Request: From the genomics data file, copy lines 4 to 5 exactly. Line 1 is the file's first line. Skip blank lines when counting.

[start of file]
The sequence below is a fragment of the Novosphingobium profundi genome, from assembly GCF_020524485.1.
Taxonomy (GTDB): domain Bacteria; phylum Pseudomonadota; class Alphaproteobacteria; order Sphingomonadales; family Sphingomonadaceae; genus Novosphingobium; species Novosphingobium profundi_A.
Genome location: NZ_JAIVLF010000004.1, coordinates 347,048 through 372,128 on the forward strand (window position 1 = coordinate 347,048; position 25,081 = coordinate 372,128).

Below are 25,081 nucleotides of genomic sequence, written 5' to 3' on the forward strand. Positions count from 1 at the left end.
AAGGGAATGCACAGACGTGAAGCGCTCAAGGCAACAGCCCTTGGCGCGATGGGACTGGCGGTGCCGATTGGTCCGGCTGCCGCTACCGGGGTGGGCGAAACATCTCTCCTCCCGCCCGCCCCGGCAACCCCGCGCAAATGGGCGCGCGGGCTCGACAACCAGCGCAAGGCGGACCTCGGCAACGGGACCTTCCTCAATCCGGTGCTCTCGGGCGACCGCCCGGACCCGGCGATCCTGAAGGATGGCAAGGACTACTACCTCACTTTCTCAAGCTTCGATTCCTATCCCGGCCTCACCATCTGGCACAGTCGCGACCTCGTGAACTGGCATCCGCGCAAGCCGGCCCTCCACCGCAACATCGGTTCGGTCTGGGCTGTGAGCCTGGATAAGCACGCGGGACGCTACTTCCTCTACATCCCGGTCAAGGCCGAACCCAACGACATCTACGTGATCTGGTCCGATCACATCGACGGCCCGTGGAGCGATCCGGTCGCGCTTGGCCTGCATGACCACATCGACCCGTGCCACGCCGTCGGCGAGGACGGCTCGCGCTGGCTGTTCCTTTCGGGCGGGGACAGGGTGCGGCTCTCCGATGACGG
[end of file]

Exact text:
Below are 25,081 nucleotides of genomic sequence, written 5' to 3' on the forward strand. Positions count from 1 at the left end.
AAGGGAATGCACAGACGTGAAGCGCTCAAGGCAACAGCCCTTGGCGCGATGGGACTGGCGGTGCCGATTGGTCCGGCTGCCGCTACCGGGGTGGGCGAAACATCTCTCCTCCCGCCCGCCCCGGCAACCCCGCGCAAATGGGCGCGCGGGCTCGACAACCAGCGCAAGGCGGACCTCGGCAACGGGACCTTCCTCAATCCGGTGCTCTCGGGCGACCGCCCGGACCCGGCGATCCTGAAGGATGGCAAGGACTACTACCTCACTTTCTCAAGCTTCGATTCCTATCCCGGCCTCACCATCTGGCACAGTCGCGACCTCGTGAACTGGCATCCGCGCAAGCCGGCCCTCCACCGCAACATCGGTTCGGTCTGGGCTGTGAGCCTGGATAAGCACGCGGGACGCTACTTCCTCTACATCCCGGTCAAGGCCGAACCCAACGACATCTACGTGATCTGGTCCGATCACATCGACGGCCCGTGGAGCGATCCGGTCGCGCTTGGCCTGCATGACCACATCGACCCGTGCCACGCCGTCGGCGAGGACGGCTCGCGCTGGCTGTTCCTTTCGGGCGGGGACAGGGTGCGGCTCTCCGATGACGG